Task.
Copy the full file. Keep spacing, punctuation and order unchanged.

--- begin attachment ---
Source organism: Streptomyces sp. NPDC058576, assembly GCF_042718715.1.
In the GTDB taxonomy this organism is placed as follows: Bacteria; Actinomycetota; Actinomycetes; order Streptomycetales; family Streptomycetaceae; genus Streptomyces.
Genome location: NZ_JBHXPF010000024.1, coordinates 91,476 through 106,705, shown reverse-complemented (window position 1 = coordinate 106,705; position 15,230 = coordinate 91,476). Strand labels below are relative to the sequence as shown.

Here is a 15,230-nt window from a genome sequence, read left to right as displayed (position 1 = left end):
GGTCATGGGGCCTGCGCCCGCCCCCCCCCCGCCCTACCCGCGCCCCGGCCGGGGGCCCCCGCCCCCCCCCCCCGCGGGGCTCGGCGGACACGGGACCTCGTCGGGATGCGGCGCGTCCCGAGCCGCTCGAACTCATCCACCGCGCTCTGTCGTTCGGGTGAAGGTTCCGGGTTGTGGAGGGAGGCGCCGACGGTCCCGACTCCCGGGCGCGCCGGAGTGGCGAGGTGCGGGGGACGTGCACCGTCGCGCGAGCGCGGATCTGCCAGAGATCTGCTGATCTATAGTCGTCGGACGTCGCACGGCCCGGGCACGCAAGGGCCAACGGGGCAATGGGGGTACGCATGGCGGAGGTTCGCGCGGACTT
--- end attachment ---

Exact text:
Source organism: Streptomyces sp. NPDC058576, assembly GCF_042718715.1.
In the GTDB taxonomy this organism is placed as follows: Bacteria; Actinomycetota; Actinomycetes; order Streptomycetales; family Streptomycetaceae; genus Streptomyces.
Genome location: NZ_JBHXPF010000024.1, coordinates 91,476 through 106,705, shown reverse-complemented (window position 1 = coordinate 106,705; position 15,230 = coordinate 91,476). Strand labels below are relative to the sequence as shown.

Here is a 15,230-nt window from a genome sequence, read left to right as displayed (position 1 = left end):
GGTCATGGGGCCTGCGCCCGCCCCCCCCCCGCCCTACCCGCGCCCCGGCCGGGGGCCCCCGCCCCCCCCCCCCGCGGGGCTCGGCGGACACGGGACCTCGTCGGGATGCGGCGCGTCCCGAGCCGCTCGAACTCATCCACCGCGCTCTGTCGTTCGGGTGAAGGTTCCGGGTTGTGGAGGGAGGCGCCGACGGTCCCGACTCCCGGGCGCGCCGGAGTGGCGAGGTGCGGGGGACGTGCACCGTCGCGCGAGCGCGGATCTGCCAGAGATCTGCTGATCTATAGTCGTCGGACGTCGCACGGCCCGGGCACGCAAGGGCCAACGGGGCAATGGGGGTACGCATGGCGGAGGTTCGCGCGGACTT